The New York City Employees' Retirement Fund and the teachers' and firefighters' pension funds are suing Activision Blizzard, Inc. (ATVI) for underpricing the company shares as Activision Blizzard prepares to be taken over by Microsoft Corporation (MSFT).
The deal—which prices the maker of Call of Duty, World of Warcraft, Diablo, and other games at $95 per share—is believed to undervalue the company. Shareholders are now asking Activision Blizzard to disclose certain records under a legal provision called the 220 complaint, which entitles shareholders to examine certain company records and shareholder ledgers.
New York City officials claim that the initial proxy statement filed to report the sale omitted some material information such as Activision Blizzard's projections and sales process, which made the statement incomplete and misleading.
- Activision Blizzard faces fresh legal issues prior to its takeover by Microsoft.
- Critics see CEO Bobby Kotick as evading personal liability for workplace misconduct by executing a hasty merger.
- Activision Blizzard has been facing charges of workplace misconduct since last year.
- Shareholders also believe that the deal underprices Activision Blizzard shares.
Activision Blizzard has been under scrutiny since at least the summer of 2021 for allegations of workplace misconduct. Its Chief Executive Officer Bobby Kotick has been in the line of fire, as investigations suggested that he knew of the sexual misconduct in the company.
Critics see Kotick's hasty negotiations with Microsoft as his way of escaping personal liability. According to New York City officials, Kotick's involvement in the negotiation is itself questionable under the circumstances.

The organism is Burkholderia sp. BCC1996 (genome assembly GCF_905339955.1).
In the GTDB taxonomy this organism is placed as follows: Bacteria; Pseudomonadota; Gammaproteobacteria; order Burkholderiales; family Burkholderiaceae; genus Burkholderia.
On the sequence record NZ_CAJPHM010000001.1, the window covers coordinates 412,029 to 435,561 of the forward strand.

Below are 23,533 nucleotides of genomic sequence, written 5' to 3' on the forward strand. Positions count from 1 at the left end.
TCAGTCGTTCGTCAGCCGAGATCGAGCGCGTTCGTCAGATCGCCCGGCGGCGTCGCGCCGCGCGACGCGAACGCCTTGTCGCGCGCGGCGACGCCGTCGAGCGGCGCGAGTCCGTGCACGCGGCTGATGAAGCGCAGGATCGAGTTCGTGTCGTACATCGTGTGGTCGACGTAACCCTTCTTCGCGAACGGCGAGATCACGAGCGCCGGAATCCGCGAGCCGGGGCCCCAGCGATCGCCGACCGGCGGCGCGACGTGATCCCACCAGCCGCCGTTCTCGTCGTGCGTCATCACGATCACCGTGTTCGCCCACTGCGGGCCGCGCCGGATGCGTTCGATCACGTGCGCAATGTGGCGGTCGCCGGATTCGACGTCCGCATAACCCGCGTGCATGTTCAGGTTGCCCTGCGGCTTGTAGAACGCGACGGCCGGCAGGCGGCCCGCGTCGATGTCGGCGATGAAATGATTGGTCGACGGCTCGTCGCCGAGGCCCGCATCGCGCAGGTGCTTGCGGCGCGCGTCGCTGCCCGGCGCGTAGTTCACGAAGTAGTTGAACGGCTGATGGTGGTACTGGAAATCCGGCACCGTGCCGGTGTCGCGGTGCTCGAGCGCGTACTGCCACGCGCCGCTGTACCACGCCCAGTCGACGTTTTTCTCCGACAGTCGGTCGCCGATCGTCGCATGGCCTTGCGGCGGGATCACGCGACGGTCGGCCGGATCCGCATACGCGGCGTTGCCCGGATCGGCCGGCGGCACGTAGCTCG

Other Charges of Workplace Misconduct and Insider Trading
In July 2021, based on findings by the Department of Fair Employment and Housing, California sued Activision for subjecting women to harassment and low pay. The agency found 10 violations of state employment law relating to discrimination against female employees in compensation, assignment, promotion, termination, constructive discharge, and retaliation. The complaint was filed in the Los Angeles Superior Court on July 20, 2021. According to the state agency, the company made no efforts to stop the discrimination and harassment.
In August, California extended its charges against Activision Blizzard after the Department of Fair Employment and Housing investigated the treatment of contract employees in the quality assurance and customer service departments. The company settled a federal harassment suit with the U.S. Equal Employment Opportunity Commission for discriminatory practices against female employees in March 2022.
An SEC investigation of options trades amounting to $60 million made by Barry Diller, Alexander von Furstenberg, and David Geffen in January, just before the merger with Microsoft was announced, is also underway.